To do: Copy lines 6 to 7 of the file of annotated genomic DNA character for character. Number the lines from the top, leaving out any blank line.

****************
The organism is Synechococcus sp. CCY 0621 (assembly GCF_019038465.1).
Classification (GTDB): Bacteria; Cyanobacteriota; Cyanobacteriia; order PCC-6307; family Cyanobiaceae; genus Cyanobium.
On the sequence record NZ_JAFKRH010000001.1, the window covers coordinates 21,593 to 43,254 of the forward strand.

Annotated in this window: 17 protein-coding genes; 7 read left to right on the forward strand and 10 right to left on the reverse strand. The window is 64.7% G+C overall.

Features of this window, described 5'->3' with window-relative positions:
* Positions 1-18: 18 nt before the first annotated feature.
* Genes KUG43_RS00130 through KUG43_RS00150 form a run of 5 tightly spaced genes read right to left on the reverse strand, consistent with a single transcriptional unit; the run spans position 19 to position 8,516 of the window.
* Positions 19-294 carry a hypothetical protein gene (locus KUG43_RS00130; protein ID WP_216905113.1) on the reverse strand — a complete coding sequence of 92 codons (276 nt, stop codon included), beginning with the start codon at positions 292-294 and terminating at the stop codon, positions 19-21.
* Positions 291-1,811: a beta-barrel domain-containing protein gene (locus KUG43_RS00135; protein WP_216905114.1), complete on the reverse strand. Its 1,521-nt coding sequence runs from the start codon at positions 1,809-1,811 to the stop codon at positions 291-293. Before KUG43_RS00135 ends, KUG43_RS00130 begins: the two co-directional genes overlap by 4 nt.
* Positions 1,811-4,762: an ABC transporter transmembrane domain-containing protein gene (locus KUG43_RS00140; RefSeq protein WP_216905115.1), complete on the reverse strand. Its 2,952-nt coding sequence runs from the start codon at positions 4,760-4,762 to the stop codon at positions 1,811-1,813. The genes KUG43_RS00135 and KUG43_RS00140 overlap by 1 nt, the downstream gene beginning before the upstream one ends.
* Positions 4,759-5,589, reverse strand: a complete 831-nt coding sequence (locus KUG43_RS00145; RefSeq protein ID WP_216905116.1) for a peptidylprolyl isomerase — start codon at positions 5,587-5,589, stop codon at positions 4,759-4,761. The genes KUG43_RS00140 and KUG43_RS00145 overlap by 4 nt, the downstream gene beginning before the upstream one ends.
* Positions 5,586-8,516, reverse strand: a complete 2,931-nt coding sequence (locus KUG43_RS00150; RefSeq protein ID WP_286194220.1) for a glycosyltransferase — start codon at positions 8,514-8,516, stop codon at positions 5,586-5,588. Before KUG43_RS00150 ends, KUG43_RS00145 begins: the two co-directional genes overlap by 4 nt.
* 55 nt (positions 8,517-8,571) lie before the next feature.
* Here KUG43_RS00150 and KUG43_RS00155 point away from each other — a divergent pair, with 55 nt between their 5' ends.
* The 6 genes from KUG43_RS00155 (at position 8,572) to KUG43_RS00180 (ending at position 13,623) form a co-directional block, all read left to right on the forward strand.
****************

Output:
* Positions 1-18: 18 nt before the first annotated feature.
* Genes KUG43_RS00130 through KUG43_RS00150 form a run of 5 tightly spaced genes read right to left on the reverse strand, consistent with a single transcriptional unit; the run spans position 19 to position 8,516 of the window.